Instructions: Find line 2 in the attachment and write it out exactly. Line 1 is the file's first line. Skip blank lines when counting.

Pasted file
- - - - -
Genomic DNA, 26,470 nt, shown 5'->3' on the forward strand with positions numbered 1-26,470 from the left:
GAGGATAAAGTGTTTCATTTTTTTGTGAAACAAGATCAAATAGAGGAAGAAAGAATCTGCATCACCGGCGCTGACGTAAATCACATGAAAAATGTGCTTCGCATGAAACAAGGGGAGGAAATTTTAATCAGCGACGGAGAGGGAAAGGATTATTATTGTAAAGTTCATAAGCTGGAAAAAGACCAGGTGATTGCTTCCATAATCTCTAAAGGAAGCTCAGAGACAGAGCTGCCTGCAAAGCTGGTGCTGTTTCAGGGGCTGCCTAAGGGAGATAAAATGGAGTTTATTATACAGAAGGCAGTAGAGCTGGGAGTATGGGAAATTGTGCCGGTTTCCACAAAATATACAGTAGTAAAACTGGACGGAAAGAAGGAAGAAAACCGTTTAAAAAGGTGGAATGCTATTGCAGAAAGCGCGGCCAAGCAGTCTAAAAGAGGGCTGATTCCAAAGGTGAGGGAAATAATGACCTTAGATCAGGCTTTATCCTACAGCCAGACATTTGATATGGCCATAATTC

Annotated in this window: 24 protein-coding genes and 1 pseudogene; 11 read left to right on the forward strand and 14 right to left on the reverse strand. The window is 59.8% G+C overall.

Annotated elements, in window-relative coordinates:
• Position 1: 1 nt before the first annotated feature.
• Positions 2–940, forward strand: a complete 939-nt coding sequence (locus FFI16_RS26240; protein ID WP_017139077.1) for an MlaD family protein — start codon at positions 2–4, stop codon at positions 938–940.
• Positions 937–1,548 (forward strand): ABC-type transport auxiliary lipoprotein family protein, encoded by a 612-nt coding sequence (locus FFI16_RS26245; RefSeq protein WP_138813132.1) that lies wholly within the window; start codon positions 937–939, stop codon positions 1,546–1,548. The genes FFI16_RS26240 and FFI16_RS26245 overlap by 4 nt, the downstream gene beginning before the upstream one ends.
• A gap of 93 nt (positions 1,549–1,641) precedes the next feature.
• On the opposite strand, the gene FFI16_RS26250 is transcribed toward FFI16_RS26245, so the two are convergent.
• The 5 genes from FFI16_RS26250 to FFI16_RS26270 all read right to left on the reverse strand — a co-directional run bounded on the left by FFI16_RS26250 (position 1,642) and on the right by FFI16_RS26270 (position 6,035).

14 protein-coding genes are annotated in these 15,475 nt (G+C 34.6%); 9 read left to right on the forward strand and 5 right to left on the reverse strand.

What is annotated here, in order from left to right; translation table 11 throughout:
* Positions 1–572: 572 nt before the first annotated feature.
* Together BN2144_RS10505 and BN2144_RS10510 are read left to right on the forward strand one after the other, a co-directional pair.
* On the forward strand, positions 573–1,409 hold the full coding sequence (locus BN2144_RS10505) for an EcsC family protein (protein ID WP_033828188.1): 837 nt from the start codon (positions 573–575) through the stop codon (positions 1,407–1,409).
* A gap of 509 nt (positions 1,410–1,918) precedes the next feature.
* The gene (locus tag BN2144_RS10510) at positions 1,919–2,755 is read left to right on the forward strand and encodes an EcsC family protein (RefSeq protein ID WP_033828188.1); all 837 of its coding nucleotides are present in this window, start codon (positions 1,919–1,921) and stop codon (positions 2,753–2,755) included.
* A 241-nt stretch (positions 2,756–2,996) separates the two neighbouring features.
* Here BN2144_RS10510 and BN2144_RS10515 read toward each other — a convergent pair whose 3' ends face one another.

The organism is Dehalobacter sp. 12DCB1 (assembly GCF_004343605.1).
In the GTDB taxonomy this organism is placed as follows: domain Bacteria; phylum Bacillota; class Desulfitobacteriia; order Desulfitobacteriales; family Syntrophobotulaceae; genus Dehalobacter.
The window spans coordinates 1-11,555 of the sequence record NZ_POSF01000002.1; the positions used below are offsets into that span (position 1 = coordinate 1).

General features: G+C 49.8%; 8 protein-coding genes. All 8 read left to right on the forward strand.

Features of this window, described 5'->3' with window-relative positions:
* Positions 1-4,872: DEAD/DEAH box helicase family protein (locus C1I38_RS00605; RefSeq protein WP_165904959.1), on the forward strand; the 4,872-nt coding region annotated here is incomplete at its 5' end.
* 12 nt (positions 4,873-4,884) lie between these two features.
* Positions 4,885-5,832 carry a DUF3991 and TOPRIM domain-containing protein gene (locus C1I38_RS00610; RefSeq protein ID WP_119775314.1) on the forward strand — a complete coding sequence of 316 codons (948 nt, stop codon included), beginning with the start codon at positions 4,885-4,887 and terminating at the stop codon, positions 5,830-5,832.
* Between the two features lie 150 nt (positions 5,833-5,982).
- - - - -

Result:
GAGGATAAAGTGTTTCATTTTTTTGTGAAACAAGATCAAATAGAGGAAGAAAGAATCTGCATCACCGGCGCTGACGTAAATCACATGAAAAATGTGCTTCGCATGAAACAAGGGGAGGAAATTTTAATCAGCGACGGAGAGGGAAAGGATTATTATTGTAAAGTTCATAAGCTGGAAAAAGACCAGGTGATTGCTTCCATAATCTCTAAAGGAAGCTCAGAGACAGAGCTGCCTGCAAAGCTGGTGCTGTTTCAGGGGCTGCCTAAGGGAGATAAAATGGAGTTTATTATACAGAAGGCAGTAGAGCTGGGAGTATGGGAAATTGTGCCGGTTTCCACAAAATATACAGTAGTAAAACTGGACGGAAAGAAGGAAGAAAACCGTTTAAAAAGGTGGAATGCTATTGCAGAAAGCGCGGCCAAGCAGTCTAAAAGAGGGCTGATTCCAAAGGTGAGGGAAATAATGACCTTAGATCAGGCTTTATCCTACAGCCAGACATTTGATATGGCCATAATTC